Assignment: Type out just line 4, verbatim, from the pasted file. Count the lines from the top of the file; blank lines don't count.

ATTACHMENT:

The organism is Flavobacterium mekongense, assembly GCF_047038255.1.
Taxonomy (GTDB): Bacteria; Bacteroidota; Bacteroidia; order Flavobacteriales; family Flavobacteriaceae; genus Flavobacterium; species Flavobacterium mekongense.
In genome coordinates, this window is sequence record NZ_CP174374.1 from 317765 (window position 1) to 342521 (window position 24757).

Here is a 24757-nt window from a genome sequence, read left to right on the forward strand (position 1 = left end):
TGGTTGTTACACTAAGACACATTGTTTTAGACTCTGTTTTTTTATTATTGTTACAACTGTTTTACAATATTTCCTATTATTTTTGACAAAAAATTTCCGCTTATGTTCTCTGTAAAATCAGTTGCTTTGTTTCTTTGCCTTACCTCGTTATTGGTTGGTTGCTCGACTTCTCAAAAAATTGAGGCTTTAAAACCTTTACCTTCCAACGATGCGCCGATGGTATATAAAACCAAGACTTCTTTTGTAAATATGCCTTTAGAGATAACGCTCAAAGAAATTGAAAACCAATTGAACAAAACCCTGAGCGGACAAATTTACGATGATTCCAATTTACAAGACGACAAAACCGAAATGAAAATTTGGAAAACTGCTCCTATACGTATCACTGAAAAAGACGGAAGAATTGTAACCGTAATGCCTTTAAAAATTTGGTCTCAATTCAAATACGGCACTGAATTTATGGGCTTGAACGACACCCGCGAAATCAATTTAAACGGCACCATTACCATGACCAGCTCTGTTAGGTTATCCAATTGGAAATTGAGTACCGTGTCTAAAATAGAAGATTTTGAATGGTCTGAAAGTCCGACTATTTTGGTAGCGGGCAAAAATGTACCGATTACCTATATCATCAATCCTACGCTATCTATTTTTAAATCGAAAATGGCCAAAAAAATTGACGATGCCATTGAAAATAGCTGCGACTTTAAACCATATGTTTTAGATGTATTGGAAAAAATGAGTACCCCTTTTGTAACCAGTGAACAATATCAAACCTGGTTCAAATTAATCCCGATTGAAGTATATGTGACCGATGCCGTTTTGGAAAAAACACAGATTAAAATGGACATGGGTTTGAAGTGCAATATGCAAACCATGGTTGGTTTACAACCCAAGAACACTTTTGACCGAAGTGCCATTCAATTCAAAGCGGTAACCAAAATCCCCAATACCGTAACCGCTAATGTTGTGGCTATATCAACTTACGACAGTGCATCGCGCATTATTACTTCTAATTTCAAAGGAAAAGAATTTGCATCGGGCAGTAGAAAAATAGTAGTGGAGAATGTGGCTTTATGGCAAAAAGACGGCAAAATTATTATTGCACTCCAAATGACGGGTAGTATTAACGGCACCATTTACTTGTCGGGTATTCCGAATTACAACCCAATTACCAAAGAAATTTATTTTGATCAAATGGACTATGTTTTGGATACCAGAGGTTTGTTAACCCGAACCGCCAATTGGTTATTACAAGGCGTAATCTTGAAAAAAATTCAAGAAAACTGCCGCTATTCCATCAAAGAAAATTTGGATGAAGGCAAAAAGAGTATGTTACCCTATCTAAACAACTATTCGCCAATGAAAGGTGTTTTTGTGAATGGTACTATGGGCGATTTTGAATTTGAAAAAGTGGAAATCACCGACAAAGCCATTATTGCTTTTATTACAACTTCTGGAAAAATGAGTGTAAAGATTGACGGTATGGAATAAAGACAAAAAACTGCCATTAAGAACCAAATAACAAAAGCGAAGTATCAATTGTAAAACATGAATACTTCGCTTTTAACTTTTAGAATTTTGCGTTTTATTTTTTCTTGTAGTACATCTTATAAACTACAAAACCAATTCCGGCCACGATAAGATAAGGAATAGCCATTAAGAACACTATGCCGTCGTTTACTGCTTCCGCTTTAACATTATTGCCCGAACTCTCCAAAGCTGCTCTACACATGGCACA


Here is a 24757-nt window from a genome sequence, read left to right on the forward strand (position 1 = left end):